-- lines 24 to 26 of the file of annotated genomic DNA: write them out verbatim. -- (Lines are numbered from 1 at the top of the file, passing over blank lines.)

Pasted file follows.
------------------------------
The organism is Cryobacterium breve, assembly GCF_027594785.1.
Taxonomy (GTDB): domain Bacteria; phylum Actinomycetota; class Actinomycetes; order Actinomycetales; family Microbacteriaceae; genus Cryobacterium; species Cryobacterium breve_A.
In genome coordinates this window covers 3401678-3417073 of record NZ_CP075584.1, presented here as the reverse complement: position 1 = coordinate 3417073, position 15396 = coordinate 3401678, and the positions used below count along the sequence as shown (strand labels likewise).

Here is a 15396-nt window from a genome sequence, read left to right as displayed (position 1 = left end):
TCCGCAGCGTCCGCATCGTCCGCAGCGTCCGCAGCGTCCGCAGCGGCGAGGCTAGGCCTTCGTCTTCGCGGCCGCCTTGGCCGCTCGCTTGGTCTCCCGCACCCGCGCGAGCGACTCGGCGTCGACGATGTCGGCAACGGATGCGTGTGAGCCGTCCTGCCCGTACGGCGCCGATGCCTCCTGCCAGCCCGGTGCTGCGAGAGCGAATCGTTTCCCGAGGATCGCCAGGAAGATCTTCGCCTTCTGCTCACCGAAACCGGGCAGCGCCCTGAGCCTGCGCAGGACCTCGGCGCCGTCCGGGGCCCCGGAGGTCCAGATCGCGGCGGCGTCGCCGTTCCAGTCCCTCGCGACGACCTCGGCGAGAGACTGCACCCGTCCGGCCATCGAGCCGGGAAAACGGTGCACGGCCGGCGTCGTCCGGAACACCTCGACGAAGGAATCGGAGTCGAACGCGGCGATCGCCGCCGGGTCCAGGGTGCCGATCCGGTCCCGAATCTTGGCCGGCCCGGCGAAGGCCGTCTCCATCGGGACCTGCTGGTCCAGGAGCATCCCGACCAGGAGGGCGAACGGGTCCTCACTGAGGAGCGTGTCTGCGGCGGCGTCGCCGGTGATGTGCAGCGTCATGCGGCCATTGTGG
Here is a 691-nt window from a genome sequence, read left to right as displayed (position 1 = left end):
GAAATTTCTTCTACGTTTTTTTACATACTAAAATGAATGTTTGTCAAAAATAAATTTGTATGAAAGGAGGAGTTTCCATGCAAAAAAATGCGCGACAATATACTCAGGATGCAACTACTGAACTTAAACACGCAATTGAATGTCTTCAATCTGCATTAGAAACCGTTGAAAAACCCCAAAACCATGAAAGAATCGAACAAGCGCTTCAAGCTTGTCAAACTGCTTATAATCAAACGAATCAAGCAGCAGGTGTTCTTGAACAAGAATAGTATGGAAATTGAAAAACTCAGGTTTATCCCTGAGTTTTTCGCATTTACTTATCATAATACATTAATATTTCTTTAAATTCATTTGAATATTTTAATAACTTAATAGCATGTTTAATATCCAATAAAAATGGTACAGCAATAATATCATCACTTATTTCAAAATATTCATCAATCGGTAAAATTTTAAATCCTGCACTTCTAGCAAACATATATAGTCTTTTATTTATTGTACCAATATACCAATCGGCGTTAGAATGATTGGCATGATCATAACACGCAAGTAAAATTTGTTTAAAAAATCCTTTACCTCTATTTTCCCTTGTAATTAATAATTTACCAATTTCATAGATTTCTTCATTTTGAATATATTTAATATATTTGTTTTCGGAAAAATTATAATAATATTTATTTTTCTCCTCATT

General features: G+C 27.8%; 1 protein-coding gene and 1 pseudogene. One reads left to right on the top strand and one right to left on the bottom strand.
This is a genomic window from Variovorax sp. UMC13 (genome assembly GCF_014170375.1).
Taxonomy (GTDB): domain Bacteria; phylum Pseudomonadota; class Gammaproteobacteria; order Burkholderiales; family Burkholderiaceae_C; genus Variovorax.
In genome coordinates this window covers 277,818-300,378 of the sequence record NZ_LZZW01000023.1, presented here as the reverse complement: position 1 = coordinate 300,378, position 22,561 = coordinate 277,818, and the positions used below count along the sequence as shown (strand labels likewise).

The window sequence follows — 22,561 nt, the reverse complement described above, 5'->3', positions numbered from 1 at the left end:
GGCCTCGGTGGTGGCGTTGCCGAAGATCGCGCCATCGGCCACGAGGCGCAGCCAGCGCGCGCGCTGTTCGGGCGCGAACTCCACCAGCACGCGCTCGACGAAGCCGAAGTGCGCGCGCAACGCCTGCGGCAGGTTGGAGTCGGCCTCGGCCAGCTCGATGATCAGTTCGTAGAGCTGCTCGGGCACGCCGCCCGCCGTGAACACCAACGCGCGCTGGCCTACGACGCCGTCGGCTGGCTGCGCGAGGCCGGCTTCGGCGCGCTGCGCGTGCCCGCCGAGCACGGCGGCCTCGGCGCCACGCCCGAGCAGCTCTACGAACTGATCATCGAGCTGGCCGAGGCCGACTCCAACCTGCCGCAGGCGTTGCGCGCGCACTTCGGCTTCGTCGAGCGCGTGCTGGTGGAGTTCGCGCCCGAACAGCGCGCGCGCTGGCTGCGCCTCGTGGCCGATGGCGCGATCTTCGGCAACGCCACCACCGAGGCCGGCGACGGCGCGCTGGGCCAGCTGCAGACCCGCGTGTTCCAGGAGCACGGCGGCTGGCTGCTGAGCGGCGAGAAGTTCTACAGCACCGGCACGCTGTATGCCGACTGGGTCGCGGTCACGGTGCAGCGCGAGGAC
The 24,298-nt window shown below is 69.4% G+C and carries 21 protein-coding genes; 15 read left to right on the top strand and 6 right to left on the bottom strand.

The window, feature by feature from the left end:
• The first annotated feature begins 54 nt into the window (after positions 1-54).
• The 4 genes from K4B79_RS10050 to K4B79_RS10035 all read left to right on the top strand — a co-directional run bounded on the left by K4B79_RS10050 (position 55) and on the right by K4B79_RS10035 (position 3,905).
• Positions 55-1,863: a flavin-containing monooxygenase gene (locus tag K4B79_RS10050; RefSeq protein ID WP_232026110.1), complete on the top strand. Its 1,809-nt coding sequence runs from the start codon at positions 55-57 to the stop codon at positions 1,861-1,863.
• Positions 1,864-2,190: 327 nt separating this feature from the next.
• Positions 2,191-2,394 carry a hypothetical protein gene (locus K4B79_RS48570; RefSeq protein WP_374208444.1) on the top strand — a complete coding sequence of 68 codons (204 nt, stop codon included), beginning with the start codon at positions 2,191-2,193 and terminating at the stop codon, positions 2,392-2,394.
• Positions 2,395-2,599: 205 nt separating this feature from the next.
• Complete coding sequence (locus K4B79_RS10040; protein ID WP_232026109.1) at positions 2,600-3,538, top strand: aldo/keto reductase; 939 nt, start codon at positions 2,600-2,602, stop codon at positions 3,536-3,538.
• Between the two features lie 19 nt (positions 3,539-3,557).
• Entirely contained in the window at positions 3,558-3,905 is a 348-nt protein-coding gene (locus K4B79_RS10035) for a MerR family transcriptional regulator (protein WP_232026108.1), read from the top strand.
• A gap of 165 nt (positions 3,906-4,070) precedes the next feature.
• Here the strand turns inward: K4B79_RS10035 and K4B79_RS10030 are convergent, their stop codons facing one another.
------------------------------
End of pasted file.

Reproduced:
• Entirely contained in the window at positions 3,558-3,905 is a 348-nt protein-coding gene (locus K4B79_RS10035) for a MerR family transcriptional regulator (protein WP_232026108.1), read from the top strand.
• A gap of 165 nt (positions 3,906-4,070) precedes the next feature.
• Here the strand turns inward: K4B79_RS10035 and K4B79_RS10030 are convergent, their stop codons facing one another.